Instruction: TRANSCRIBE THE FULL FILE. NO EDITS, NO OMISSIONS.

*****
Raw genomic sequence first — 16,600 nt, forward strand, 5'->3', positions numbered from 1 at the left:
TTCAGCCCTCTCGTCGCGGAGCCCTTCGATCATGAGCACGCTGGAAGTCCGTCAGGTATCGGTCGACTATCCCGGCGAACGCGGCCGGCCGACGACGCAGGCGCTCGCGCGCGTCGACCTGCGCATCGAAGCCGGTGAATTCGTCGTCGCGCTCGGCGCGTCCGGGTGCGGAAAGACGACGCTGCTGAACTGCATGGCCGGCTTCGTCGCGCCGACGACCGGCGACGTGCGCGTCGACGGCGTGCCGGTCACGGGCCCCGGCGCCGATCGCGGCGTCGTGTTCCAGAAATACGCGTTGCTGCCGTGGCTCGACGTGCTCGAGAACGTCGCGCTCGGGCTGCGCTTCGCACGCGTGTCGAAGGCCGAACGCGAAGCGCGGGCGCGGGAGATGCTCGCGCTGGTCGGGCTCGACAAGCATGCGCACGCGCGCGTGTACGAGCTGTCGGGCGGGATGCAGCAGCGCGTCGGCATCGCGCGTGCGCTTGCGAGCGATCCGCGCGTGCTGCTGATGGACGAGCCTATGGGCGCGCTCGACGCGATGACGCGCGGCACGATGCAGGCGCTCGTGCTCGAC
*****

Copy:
Raw genomic sequence first — 16,600 nt, forward strand, 5'->3', positions numbered from 1 at the left:
TTCAGCCCTCTCGTCGCGGAGCCCTTCGATCATGAGCACGCTGGAAGTCCGTCAGGTATCGGTCGACTATCCCGGCGAACGCGGCCGGCCGACGACGCAGGCGCTCGCGCGCGTCGACCTGCGCATCGAAGCCGGTGAATTCGTCGTCGCGCTCGGCGCGTCCGGGTGCGGAAAGACGACGCTGCTGAACTGCATGGCCGGCTTCGTCGCGCCGACGACCGGCGACGTGCGCGTCGACGGCGTGCCGGTCACGGGCCCCGGCGCCGATCGCGGCGTCGTGTTCCAGAAATACGCGTTGCTGCCGTGGCTCGACGTGCTCGAGAACGTCGCGCTCGGGCTGCGCTTCGCACGCGTGTCGAAGGCCGAACGCGAAGCGCGGGCGCGGGAGATGCTCGCGCTGGTCGGGCTCGACAAGCATGCGCACGCGCGCGTGTACGAGCTGTCGGGCGGGATGCAGCAGCGCGTCGGCATCGCGCGTGCGCTTGCGAGCGATCCGCGCGTGCTGCTGATGGACGAGCCTATGGGCGCGCTCGACGCGATGACGCGCGGCACGATGCAGGCGCTCGTGCTCGAC